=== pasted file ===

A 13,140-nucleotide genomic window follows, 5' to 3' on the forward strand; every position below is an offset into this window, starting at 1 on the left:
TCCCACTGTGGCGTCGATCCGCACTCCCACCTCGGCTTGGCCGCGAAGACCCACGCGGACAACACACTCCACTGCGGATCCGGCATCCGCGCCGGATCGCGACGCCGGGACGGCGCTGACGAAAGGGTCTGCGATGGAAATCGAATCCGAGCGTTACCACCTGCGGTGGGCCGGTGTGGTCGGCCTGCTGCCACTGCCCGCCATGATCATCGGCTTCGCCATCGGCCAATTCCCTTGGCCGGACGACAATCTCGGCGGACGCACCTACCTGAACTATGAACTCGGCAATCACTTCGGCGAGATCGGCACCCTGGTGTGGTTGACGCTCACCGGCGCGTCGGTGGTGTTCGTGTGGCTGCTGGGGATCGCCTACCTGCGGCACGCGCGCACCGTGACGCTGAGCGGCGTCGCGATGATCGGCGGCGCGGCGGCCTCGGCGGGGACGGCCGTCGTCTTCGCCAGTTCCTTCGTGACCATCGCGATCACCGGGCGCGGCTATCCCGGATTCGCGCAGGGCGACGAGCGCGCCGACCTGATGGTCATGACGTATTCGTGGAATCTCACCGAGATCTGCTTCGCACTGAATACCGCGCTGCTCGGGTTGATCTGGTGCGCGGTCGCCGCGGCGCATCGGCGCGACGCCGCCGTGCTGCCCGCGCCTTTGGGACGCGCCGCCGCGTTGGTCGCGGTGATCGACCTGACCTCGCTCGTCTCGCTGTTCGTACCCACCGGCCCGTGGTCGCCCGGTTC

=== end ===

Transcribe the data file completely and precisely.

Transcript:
A 13,140-nucleotide genomic window follows, 5' to 3' on the forward strand; every position below is an offset into this window, starting at 1 on the left:
TCCCACTGTGGCGTCGATCCGCACTCCCACCTCGGCTTGGCCGCGAAGACCCACGCGGACAACACACTCCACTGCGGATCCGGCATCCGCGCCGGATCGCGACGCCGGGACGGCGCTGACGAAAGGGTCTGCGATGGAAATCGAATCCGAGCGTTACCACCTGCGGTGGGCCGGTGTGGTCGGCCTGCTGCCACTGCCCGCCATGATCATCGGCTTCGCCATCGGCCAATTCCCTTGGCCGGACGACAATCTCGGCGGACGCACCTACCTGAACTATGAACTCGGCAATCACTTCGGCGAGATCGGCACCCTGGTGTGGTTGACGCTCACCGGCGCGTCGGTGGTGTTCGTGTGGCTGCTGGGGATCGCCTACCTGCGGCACGCGCGCACCGTGACGCTGAGCGGCGTCGCGATGATCGGCGGCGCGGCGGCCTCGGCGGGGACGGCCGTCGTCTTCGCCAGTTCCTTCGTGACCATCGCGATCACCGGGCGCGGCTATCCCGGATTCGCGCAGGGCGACGAGCGCGCCGACCTGATGGTCATGACGTATTCGTGGAATCTCACCGAGATCTGCTTCGCACTGAATACCGCGCTGCTCGGGTTGATCTGGTGCGCGGTCGCCGCGGCGCATCGGCGCGACGCCGCCGTGCTGCCCGCGCCTTTGGGACGCGCCGCCGCGTTGGTCGCGGTGATCGACCTGACCTCGCTCGTCTCGCTGTTCGTACCCACCGGCCCGTGGTCGCCCGGTTC